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Injury trend analysis from the US Open Tennis Championships between 1994 and 2009
  1. Katie Sell1,
  2. Brian Hainline2,
  3. Michael Yorio2,
  4. Mark Kovacs3,4
  1. 1Department of Health Professions and Kinesiology, Hofstra University, Hempstead, New York, USA
  2. 2United States Tennis Association, White Plains, New York, USA
  3. 3Life Sport Science Institute, Life University, Marietta, Georgia, USA
  4. 4United States Tennis Association Player Development Incorporated, Boca Raton, Florida, USA
  1. Correspondence to Dr Katie Sell, Department of Health Professions and Kinesiology, 102 Hofstra Dome, 220 Hofstra University, Hempstead, NY 11549, USA; Katie.Sell{at}hofstra.edu

Abstract

Objective Injuries can be a debilitating aspect of professional tennis. Injury rates and trends at the US Open Tennis Championships over multiple years are unknown. The purpose of this study was to examine injury trends in professional tennis players competing in a major professional tennis tournament between 1994 and 2009.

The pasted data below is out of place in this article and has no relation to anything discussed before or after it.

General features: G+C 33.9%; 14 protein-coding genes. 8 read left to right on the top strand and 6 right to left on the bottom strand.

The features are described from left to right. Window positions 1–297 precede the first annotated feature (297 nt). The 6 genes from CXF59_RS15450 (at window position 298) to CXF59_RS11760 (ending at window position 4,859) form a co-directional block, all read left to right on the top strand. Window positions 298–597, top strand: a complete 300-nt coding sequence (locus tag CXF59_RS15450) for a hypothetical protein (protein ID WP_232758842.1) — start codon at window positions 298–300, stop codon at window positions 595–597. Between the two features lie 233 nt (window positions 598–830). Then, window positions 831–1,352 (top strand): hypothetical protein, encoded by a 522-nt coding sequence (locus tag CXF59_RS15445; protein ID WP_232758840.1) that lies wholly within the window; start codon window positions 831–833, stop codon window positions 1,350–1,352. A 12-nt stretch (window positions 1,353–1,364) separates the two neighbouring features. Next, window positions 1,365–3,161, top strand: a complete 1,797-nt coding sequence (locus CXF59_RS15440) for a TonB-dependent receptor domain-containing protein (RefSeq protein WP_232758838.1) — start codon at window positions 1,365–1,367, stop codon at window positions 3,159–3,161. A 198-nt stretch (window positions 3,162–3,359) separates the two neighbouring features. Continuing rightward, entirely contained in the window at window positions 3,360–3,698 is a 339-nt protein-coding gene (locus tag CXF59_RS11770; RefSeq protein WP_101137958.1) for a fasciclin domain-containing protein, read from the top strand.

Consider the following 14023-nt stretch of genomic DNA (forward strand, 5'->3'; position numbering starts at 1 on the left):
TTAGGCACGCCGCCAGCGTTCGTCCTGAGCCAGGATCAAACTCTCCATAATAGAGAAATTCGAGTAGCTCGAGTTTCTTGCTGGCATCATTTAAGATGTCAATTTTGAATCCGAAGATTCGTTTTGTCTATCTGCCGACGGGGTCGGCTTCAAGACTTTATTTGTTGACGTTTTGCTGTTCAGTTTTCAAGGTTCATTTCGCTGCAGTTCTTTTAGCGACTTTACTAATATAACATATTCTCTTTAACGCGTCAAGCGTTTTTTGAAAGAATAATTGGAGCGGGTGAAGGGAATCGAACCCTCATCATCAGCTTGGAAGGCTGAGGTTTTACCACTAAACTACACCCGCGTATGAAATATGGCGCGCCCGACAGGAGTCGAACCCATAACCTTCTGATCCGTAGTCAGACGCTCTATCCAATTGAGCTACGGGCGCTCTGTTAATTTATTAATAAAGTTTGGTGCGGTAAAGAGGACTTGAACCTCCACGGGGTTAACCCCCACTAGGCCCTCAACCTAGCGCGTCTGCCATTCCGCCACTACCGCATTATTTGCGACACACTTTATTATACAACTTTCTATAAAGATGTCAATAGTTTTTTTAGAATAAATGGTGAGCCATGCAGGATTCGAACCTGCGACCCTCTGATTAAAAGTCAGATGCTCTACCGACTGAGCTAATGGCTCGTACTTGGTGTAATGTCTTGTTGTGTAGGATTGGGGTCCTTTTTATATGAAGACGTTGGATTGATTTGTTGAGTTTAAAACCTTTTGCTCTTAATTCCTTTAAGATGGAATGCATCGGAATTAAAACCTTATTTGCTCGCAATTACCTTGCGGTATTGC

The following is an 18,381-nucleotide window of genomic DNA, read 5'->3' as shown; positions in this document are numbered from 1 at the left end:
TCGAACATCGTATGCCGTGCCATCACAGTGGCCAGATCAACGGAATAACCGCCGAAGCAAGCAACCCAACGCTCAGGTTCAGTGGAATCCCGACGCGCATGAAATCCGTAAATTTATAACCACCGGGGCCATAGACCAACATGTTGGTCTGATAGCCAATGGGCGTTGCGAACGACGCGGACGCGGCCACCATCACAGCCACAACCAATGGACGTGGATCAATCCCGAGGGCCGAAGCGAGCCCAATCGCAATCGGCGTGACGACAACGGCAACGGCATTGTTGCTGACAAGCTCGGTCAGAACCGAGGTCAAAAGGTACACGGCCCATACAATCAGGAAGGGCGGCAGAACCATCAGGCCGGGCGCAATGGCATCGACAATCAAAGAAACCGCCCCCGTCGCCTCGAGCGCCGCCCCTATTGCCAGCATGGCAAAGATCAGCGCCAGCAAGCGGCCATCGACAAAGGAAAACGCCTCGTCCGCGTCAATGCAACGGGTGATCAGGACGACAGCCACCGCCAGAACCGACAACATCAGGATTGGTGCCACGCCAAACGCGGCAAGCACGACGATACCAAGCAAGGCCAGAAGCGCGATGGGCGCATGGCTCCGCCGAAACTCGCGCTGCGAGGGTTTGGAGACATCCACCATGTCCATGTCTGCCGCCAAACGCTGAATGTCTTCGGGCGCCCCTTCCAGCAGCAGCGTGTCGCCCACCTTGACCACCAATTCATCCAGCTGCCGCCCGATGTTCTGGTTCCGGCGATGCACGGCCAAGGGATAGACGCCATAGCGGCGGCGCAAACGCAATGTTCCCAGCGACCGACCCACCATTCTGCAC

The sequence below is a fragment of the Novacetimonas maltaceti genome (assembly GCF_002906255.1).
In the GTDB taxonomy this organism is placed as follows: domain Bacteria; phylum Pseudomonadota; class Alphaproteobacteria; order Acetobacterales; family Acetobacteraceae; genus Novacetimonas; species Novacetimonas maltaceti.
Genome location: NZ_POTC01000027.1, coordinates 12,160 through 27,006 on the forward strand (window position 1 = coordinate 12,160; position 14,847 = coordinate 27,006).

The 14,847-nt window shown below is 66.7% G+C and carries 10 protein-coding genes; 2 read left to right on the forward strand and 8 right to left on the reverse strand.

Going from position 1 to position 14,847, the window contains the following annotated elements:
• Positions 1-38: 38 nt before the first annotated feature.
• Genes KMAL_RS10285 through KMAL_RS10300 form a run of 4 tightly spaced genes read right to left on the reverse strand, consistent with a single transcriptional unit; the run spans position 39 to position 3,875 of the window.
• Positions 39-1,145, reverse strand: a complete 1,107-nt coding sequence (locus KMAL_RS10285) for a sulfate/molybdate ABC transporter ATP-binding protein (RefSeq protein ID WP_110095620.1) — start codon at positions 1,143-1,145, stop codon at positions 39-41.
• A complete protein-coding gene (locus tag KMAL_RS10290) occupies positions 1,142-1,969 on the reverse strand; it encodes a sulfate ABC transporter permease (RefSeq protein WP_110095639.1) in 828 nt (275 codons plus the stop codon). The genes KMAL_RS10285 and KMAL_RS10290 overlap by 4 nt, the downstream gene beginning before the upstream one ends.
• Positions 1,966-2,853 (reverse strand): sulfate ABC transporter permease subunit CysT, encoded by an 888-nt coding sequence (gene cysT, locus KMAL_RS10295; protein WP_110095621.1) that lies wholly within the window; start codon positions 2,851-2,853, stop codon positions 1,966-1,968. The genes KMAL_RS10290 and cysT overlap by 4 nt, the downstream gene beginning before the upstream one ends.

Methods From 1994 to 2009, injury data from the US Open Tennis Championships were recorded. Injuries were classified by location and type using terminology derived from a consensus statement developed specifically for tennis. Injury rates were determined based on the exposure of an athlete to a match event, and were calculated as the ratio of injuries per 1000 match exposures (MEs).

Results There was a statistically significant fluctuation in injuries across the timeframe analysed (p<0.05). There were 76.2±19.6 total injuries and 43.8±11.8 acute injuries per year seeking medical assistance. Muscle or tendon injuries were the most common type of acute injury. The rate of lower limb injuries was significantly higher than upper limb and trunk injuries (p<0.01). The ankle, followed by the wrist, knee, foot/toe and shoulder/clavicle were the most common injury sites.

Conclusions Acute injuries occurred more frequently than gradual-onset injuries, and most common injury types were similar to previously examined populations. However, there were differences in injury location trends compared to previous research, suggesting that further research in this elite-level population is warranted.

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